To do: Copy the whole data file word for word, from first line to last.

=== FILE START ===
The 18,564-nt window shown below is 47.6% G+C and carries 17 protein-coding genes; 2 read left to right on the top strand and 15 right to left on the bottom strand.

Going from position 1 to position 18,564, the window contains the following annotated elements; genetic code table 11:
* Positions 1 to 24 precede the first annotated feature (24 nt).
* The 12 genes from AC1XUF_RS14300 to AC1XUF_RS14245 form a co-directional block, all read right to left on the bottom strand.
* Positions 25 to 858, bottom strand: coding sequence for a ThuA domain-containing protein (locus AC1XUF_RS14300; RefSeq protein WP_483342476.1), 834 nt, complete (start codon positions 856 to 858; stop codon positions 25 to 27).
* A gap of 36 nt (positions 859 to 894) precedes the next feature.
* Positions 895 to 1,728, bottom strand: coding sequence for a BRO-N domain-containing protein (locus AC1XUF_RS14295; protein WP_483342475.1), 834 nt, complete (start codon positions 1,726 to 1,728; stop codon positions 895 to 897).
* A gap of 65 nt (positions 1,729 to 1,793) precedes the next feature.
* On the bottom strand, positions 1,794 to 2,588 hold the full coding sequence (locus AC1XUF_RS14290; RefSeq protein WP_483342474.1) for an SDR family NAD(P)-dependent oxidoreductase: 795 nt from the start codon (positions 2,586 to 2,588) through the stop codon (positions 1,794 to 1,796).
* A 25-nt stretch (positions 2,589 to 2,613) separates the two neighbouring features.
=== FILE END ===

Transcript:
The 18,564-nt window shown below is 47.6% G+C and carries 17 protein-coding genes; 2 read left to right on the top strand and 15 right to left on the bottom strand.

Going from position 1 to position 18,564, the window contains the following annotated elements; genetic code table 11:
* Positions 1 to 24 precede the first annotated feature (24 nt).
* The 12 genes from AC1XUF_RS14300 to AC1XUF_RS14245 form a co-directional block, all read right to left on the bottom strand.
* Positions 25 to 858, bottom strand: coding sequence for a ThuA domain-containing protein (locus AC1XUF_RS14300; RefSeq protein WP_483342476.1), 834 nt, complete (start codon positions 856 to 858; stop codon positions 25 to 27).
* A gap of 36 nt (positions 859 to 894) precedes the next feature.
* Positions 895 to 1,728, bottom strand: coding sequence for a BRO-N domain-containing protein (locus AC1XUF_RS14295; protein WP_483342475.1), 834 nt, complete (start codon positions 1,726 to 1,728; stop codon positions 895 to 897).
* A gap of 65 nt (positions 1,729 to 1,793) precedes the next feature.
* On the bottom strand, positions 1,794 to 2,588 hold the full coding sequence (locus AC1XUF_RS14290; RefSeq protein WP_483342474.1) for an SDR family NAD(P)-dependent oxidoreductase: 795 nt from the start codon (positions 2,586 to 2,588) through the stop codon (positions 1,794 to 1,796).
* A 25-nt stretch (positions 2,589 to 2,613) separates the two neighbouring features.